Step 5: Load OS

In Part 2 I will show how to load an OS on it, and how to get rid of those annoying BIOS passwords that people like to use.

I had decided to go with and old version of Ubuntu (Warty Warthog) because the embedded cpu is either 500 or 550Mhz only.

Part 2 is here.



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    17 Discussions

    how come wifi? Doesn't it have integrated ethernet? For a stationary desktop, wouldn't that make more sense? I guess if you want to have access to your 10gb hard drive from wifi mobile devices, it makes sense.. but not completely.

    Also, yeah. D-link is pretty high up there in my book as far as comparability and value.

    Have you ever made a DD-WRT or OpenWRT router? I'd slap one of those behind the monitor and plug it into the ethernet port and you effectively have a 4 port switch, a wireless router, a wireless access point, a wifi repeater and more all in one device and it leaves your pci open for a graphics card for encoding/decoding so you can use your low power consumption, fan less thin computer for watching your "important files" on your television.

    3 replies

    Also, nope, never had a need for one of those routers, I just use a NAS hard drive enclosure with a 500GB drive for movies and such.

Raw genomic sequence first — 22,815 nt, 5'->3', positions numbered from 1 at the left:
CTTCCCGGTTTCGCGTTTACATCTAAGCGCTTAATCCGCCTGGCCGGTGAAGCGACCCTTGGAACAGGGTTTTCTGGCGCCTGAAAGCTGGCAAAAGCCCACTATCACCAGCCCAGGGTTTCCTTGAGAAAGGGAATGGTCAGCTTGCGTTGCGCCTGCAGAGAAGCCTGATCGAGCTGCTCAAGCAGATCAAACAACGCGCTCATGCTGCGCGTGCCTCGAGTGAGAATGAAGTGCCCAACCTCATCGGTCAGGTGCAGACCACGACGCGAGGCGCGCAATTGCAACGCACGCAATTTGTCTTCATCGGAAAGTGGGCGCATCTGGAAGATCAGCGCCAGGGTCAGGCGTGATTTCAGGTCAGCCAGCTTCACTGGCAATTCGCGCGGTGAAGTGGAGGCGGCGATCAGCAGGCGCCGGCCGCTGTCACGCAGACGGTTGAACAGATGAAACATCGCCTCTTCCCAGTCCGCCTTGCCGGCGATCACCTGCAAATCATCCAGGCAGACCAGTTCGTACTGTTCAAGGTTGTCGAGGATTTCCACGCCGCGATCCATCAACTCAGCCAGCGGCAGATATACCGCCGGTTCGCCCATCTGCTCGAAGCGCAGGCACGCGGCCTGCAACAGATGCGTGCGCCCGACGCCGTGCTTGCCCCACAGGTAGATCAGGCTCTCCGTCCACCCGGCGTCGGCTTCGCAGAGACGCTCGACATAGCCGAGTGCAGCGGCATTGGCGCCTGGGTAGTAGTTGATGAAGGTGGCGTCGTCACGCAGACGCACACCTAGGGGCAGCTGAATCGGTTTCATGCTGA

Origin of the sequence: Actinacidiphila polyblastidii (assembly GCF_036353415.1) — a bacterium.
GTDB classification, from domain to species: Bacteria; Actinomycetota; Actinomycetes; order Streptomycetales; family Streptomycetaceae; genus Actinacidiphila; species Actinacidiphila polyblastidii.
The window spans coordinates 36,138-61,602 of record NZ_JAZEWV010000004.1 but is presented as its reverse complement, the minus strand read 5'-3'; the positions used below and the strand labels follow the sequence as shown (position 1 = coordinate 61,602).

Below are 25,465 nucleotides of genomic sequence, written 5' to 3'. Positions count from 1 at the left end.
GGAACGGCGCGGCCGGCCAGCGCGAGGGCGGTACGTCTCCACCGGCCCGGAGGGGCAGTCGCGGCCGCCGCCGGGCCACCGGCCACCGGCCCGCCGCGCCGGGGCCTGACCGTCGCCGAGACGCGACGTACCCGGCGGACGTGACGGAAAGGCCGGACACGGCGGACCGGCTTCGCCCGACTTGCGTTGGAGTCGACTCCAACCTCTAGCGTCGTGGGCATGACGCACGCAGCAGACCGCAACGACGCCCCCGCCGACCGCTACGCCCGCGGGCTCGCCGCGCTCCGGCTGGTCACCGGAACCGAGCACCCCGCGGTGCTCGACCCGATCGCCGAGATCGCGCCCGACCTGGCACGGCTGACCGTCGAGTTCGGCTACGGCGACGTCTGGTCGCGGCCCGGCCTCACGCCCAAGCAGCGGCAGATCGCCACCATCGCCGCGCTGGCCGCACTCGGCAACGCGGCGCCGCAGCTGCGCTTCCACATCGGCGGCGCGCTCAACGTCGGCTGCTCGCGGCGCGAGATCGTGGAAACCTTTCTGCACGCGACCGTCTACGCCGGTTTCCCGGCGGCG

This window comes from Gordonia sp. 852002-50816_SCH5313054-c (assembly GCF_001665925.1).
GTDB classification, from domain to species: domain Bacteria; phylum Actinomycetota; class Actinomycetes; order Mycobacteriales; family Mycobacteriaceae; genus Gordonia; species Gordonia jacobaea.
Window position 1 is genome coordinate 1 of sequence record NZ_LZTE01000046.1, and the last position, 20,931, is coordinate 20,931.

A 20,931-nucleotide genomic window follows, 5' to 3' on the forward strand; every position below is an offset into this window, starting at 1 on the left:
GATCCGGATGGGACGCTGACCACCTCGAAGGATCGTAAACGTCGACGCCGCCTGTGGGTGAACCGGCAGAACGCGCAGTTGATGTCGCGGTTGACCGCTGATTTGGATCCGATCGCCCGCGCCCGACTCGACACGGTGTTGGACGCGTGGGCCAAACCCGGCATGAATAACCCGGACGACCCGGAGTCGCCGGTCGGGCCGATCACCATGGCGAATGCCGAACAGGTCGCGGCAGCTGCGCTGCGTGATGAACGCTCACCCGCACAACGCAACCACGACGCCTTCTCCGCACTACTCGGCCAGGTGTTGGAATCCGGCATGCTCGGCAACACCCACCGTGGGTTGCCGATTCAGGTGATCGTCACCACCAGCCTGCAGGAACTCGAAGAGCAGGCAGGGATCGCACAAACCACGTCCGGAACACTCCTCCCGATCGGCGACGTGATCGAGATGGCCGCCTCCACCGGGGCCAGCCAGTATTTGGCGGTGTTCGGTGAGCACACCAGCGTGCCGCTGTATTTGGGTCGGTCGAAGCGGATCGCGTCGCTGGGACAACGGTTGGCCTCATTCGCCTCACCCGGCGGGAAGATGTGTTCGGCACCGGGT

Thats pretty cool. I imagine an instructable exists for making a NAS but that's a project I would be interested in making. I'll have to do a little research on whats more effective/cheap 1. NAS or 2. External Firewire or USB 2.0 HDD

    I'm still burning tv shows and movies to DVDs.

    Thanks again for the good article. I am now bidding on a similar Wyse so I can feel less guilty about leaving my computer running almost all the time. I finished reading your part two and realized I should start finishing the articles before commenting cause I saw you did add a flash based drive. :) Also, thanks for the info on the x50v battery door. I'm going to go start looking for it now :)

    WiFi because I'm too lazy and cheap to bury 50 feet of underground Ethernet cable. This was mainly used in an old shed close to the house to provide a source of online radio and view PDF repair manuals.

    An IDE to compact flash converter would bring down the power consumption compared to a standard HDD.

    Alternatively, you might look into DOMs, or Disks on Module. I bought a 16gb DOM for $18 and it's faster than the average CF card and uses very little power. It has a 5v molex connector like an average hard drive, but the module is only like a few onces and the size of a gameboy advance game.

    1 reply

    I upgrade the mainboard awhile back to a 800Mhz, then to a 1.2Ghz with DDR2 RAM, for what I wanted it for a CF converter was just to slow and at the time of upgrade a 4GB DOM was around $80. I opted to spend only $5 for an adapter and use my old 40GB Laptop hard drive.

    FYI, the WT3455XLs can be amped up a bit – there is a set of jumpers next to the DIMM slots, by default, it runs 100MHz FSB with the jumpers off/ON/off/ON. Changing them to ON/ON/off/off jumps to 133 (which will require 133 DIMMs). This will bump the CPU from 550 to 733MHz.